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Oslo Initiative – Avinor Bioport

Objective

​In January 2016, Avinor’s Oslo Airport became the world’s first hub providing a regular supply of biojet fuel to its airlines. It is also the first time biojet fuel is dropped into the airport’s fuel farm and distributed in the hydrant and dispenser system.

The aim of the project is to prove that:
1. Biojet fuel can be made available to all airlines on a commercial basis.
2. Biojet fuel can be fully integrated into an airport’s regular supply of fuel without adaptations and therefore with no segregated infrastructure needed
Work out the bureaucracy of waiving CO2 alloances in the EU ETS + the Norwegian CO2-tax on domestic flights.




Category
Deployment

Value-chain step
Operations

Type of pathway
Short Term: HEFA; Long-Term: Cellulosic

Starting time and duration
2015 -

Stakeholders
Airlines, airport, fuel producers

Regional scope
Norway

Involved countries
Norway

Status
On-going
Description

​Through the SkyNRG partnership with Air BP, up to 1,25 million litres of biojet fuel will be provided to Oslo Airport during 2016, making this airport a leader in biofuel investment. The agreement has made Oslo the first major airport to provide biofuels on a regular basis for airlines refueling at the airport. So far, Lufthansa Group, KLM, and SAS have signed on to participate, and have already purchased 1,25 million litres, but use of the fuel will be available to all airlines serving Oslo. Through integrating biojet fuel into the airport’s fueling system, Oslo hopes to increase the number of biojet fuel powered flights.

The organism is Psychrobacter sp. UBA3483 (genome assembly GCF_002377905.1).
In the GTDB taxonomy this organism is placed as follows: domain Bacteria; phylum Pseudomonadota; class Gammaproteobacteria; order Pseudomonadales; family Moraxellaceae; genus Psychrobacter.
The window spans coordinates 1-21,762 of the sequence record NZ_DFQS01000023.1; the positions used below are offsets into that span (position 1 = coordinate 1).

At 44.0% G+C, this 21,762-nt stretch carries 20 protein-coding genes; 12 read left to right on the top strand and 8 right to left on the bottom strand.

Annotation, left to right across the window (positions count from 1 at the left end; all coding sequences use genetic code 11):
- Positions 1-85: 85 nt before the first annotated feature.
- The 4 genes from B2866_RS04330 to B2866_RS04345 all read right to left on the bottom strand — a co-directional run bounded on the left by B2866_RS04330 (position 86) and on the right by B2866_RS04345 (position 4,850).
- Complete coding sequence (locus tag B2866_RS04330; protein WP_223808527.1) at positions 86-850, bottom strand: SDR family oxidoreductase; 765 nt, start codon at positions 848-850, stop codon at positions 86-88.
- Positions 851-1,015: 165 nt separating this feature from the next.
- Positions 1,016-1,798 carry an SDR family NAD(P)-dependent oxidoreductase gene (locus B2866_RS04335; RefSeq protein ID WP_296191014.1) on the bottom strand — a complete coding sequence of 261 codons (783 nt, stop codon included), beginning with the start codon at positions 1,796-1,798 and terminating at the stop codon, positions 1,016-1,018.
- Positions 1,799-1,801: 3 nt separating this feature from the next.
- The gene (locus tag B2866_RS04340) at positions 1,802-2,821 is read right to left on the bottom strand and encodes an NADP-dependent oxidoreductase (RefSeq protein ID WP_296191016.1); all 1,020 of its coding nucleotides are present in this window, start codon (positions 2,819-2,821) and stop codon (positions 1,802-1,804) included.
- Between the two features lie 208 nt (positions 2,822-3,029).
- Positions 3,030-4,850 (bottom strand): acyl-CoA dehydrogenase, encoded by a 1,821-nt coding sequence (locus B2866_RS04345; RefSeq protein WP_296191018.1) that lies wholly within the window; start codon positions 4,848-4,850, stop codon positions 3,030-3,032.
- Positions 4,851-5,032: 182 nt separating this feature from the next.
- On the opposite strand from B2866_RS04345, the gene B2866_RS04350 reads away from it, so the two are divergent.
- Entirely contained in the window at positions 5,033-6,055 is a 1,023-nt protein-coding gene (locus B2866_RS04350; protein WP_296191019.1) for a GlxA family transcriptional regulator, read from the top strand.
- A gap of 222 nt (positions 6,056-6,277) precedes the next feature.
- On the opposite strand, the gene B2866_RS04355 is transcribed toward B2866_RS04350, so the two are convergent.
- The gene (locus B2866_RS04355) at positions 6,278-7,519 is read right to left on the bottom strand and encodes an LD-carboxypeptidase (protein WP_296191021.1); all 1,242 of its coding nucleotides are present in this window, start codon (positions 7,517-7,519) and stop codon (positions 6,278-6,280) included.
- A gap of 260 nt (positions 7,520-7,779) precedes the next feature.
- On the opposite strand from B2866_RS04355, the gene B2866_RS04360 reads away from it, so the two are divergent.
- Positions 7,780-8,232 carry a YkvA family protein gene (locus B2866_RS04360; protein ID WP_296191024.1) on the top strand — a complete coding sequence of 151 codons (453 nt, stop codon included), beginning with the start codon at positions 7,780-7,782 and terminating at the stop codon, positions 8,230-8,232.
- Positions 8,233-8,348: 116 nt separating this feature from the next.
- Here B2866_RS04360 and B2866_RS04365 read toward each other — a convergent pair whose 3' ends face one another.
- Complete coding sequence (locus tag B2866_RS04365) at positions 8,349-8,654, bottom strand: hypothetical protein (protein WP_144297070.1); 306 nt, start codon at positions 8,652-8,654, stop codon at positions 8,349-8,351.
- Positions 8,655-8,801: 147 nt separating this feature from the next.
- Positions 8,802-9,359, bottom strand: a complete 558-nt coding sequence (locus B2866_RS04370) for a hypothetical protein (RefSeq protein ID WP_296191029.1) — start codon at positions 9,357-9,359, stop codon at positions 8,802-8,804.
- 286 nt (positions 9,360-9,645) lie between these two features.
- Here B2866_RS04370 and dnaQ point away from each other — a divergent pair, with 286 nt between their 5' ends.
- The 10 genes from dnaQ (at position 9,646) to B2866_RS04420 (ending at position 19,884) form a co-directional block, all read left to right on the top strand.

The first batch of fuel was based on camelina oil from the ITAKA project in Spain, and refined by Neste in Finland. The second batch is, as of medio Sept 2016, under negotiation. The project has been hugely successful, and there have not been any issues related to supply of biojet fuel. AirBP, Avinor and the airlines are aiming to extend the supply of biojet fuel into 2017.

Avinor aims to support setting up a long-term supply chain in Norway, and has put forward a target that by 2030, 30 per cent of all jet fuel sold in Norway should be sustainable biojet fuel. There are several companies looking into producing biojet fuel based on residues from the Norwegian forestry industry.  







Partners

​Norway​

Achievements to date
  • First airport in the world to provide a regular supply of biojet fuel to airlines
  • 1,25 million litres of biojet fuel sold to three airlines; Lufthansa Group, SAS and KLM  
Contact information

​Olav Mosvold Larsen
Senior Advisor, Strategy and Development
Avinor
olav.mosvold.larsen@avinor.no


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